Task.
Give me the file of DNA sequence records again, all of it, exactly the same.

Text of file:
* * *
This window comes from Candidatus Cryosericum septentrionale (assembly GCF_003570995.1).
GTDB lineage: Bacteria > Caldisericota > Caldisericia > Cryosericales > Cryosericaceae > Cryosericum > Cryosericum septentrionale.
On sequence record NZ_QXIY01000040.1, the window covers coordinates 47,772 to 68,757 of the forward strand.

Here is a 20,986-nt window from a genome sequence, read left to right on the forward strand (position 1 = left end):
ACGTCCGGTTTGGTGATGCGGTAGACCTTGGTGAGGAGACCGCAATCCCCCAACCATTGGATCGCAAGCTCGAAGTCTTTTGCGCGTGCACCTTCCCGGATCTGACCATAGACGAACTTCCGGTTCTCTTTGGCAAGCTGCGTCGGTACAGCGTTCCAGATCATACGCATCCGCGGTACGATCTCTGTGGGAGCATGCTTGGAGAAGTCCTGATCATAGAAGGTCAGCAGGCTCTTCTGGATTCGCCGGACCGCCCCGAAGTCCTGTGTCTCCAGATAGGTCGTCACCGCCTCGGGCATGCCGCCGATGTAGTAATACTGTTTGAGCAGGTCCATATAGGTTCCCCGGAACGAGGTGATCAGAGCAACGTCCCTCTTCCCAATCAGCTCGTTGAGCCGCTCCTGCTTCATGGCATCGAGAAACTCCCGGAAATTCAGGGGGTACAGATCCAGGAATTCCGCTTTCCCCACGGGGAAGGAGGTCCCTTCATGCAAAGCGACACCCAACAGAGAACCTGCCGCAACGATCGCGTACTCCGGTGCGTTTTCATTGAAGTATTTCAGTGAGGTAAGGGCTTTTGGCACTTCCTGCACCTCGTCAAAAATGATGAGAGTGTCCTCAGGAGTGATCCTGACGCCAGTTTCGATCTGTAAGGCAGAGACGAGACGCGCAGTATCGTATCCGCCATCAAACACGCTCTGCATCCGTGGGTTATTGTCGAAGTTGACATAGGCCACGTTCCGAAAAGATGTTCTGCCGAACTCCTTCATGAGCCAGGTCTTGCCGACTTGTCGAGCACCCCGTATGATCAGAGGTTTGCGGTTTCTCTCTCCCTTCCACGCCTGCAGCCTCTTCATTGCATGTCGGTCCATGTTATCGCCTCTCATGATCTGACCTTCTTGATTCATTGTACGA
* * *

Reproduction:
This window comes from Candidatus Cryosericum septentrionale (assembly GCF_003570995.1).
GTDB lineage: Bacteria > Caldisericota > Caldisericia > Cryosericales > Cryosericaceae > Cryosericum > Cryosericum septentrionale.
On sequence record NZ_QXIY01000040.1, the window covers coordinates 47,772 to 68,757 of the forward strand.

Here is a 20,986-nt window from a genome sequence, read left to right on the forward strand (position 1 = left end):
ACGTCCGGTTTGGTGATGCGGTAGACCTTGGTGAGGAGACCGCAATCCCCCAACCATTGGATCGCAAGCTCGAAGTCTTTTGCGCGTGCACCTTCCCGGATCTGACCATAGACGAACTTCCGGTTCTCTTTGGCAAGCTGCGTCGGTACAGCGTTCCAGATCATACGCATCCGCGGTACGATCTCTGTGGGAGCATGCTTGGAGAAGTCCTGATCATAGAAGGTCAGCAGGCTCTTCTGGATTCGCCGGACCGCCCCGAAGTCCTGTGTCTCCAGATAGGTCGTCACCGCCTCGGGCATGCCGCCGATGTAGTAATACTGTTTGAGCAGGTCCATATAGGTTCCCCGGAACGAGGTGATCAGAGCAACGTCCCTCTTCCCAATCAGCTCGTTGAGCCGCTCCTGCTTCATGGCATCGAGAAACTCCCGGAAATTCAGGGGGTACAGATCCAGGAATTCCGCTTTCCCCACGGGGAAGGAGGTCCCTTCATGCAAAGCGACACCCAACAGAGAACCTGCCGCAACGATCGCGTACTCCGGTGCGTTTTCATTGAAGTATTTCAGTGAGGTAAGGGCTTTTGGCACTTCCTGCACCTCGTCAAAAATGATGAGAGTGTCCTCAGGAGTGATCCTGACGCCAGTTTCGATCTGTAAGGCAGAGACGAGACGCGCAGTATCGTATCCGCCATCAAACACGCTCTGCATCCGTGGGTTATTGTCGAAGTTGACATAGGCCACGTTCCGAAAAGATGTTCTGCCGAACTCCTTCATGAGCCAGGTCTTGCCGACTTGTCGAGCACCCCGTATGATCAGAGGTTTGCGGTTTCTCTCTCCCTTCCACGCCTGCAGCCTCTTCATTGCATGTCGGTCCATGTTATCGCCTCTCATGATCTGACCTTCTTGATTCATTGTACGA